Her impeccable upswept hairdos and fashionable blazers and dresses, as well as the backing of the Citizens Charter Association, gave some the impression that Martinez was too elite for the Latino community.

But her appearance was not her story.

“I came straight from the barrio,” Martinez said.

In speeches, she promised resources to tackle poverty and crime. After she was heckled by a Latino activist, Pete Martinez, she befriended him.

“I was her first enemy. I questioned her loud and clear,” said Pete Martinez, now 83 and no relation. “To me, all politicians were liars. But she got us together.”

Pete Martinez said he learned from Anita Martinez how to take his passion for equality in the community and turn it into action.

“I was wild, until Anita. I’ve always been a defender,” he said, remembering how he’d shout “Viva La Raza,” a Chicano rallying cry.

“She told me it’s not viva la raza (long live the race). It’s que la raza sea viva (let the race live). It’s true. No matter how much you holler or stomp, you have to use common sense,” he said.

In 1972, a bond project vote became a big moment.

When the initial bond package didn’t allocate funds for West Dallas and Little Mexico improvements, Martinez decided it would be a battle she’d fight publicly. She typically chose to handle her disagreements in private, as a sign of respect.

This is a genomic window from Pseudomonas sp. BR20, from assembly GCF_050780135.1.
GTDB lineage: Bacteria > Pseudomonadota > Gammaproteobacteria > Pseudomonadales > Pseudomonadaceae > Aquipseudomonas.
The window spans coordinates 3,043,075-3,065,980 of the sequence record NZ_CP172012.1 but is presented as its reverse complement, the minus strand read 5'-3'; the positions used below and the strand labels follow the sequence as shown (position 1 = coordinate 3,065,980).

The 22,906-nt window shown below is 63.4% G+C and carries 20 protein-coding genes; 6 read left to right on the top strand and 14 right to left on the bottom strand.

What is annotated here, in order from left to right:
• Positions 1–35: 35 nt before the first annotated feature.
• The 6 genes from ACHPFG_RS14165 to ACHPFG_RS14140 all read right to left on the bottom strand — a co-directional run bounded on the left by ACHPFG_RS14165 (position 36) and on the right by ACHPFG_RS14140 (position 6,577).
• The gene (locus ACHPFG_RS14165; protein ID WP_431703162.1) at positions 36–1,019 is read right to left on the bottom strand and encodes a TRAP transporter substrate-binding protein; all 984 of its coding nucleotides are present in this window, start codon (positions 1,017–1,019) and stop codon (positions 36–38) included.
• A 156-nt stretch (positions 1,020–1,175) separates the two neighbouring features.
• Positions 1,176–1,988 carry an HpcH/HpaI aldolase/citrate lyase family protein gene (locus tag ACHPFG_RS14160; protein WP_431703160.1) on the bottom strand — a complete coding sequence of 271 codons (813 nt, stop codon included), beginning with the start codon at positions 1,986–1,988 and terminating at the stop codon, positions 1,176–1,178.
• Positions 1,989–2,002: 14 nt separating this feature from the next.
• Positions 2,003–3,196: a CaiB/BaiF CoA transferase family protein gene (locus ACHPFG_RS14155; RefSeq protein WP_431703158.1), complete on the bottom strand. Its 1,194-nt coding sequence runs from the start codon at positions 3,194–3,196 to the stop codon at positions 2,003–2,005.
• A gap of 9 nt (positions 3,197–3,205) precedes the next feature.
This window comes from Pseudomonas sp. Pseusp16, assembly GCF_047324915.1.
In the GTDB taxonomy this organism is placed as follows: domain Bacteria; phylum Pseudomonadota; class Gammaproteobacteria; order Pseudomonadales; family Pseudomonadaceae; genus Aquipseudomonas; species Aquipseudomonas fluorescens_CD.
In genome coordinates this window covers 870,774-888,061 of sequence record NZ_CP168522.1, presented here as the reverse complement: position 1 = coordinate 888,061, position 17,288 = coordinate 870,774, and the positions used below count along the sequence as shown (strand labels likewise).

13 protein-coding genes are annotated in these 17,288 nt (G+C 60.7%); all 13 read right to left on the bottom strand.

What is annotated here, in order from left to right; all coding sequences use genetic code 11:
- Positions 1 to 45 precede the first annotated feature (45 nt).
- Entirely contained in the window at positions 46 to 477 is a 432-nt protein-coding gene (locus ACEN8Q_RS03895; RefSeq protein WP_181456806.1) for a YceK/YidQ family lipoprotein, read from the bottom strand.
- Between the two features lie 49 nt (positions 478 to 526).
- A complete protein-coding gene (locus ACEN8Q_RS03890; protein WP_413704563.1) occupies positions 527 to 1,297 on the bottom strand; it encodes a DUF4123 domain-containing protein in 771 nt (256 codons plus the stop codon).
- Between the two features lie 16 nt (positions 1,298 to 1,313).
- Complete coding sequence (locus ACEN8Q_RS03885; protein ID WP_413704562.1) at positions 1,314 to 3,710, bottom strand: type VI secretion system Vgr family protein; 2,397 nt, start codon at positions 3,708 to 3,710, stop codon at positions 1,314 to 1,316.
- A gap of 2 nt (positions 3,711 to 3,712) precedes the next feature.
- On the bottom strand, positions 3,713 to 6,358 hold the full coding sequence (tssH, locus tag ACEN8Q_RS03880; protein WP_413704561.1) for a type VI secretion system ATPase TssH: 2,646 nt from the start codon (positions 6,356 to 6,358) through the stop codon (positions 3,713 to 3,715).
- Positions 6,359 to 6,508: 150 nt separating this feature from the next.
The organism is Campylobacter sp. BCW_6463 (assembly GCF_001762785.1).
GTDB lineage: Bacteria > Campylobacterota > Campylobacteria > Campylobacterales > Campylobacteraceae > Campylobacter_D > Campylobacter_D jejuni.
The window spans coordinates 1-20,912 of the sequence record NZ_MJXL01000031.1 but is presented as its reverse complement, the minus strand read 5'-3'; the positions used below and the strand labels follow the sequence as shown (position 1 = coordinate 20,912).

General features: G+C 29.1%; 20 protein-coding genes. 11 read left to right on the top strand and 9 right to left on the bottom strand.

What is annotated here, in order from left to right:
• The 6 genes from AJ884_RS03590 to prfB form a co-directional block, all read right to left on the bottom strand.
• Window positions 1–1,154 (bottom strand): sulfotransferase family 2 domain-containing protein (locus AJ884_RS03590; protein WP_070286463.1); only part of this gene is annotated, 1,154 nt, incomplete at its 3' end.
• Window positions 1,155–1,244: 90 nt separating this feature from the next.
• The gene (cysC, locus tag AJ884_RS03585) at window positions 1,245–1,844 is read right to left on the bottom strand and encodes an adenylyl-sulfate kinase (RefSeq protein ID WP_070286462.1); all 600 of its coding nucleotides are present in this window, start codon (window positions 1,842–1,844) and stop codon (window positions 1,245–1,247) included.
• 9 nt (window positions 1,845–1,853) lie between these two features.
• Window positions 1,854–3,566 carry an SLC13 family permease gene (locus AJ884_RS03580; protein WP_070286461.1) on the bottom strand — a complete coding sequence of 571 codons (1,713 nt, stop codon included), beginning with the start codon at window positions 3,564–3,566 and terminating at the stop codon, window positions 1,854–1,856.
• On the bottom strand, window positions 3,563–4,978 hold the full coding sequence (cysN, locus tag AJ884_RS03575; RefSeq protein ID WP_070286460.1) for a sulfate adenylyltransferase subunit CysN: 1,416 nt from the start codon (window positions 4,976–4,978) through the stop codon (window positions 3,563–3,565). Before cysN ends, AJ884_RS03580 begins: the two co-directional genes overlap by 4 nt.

But not that day.

“I will not work with this bond program,” Martinez said in the meeting. She grabbed her things and walked out of the room.

“It made me feel mad and sad,” Martinez said of council members who she felt disregarded that area. “I was talking about a place that had nothing.”

The following week, her proposal for a recreation center for West Dallas was added. It was later named in her honor. Other funding helped improve Pike Park in Little Mexico.

“If they thought she was going to be a rubber-stamp woman, they were wrong,” son Al Martinez said of his mother’s time on the council.

She served two terms. President Richard Nixon appointed her to a task force to evaluate the Peace Corps and she sat on local and national advisory committees.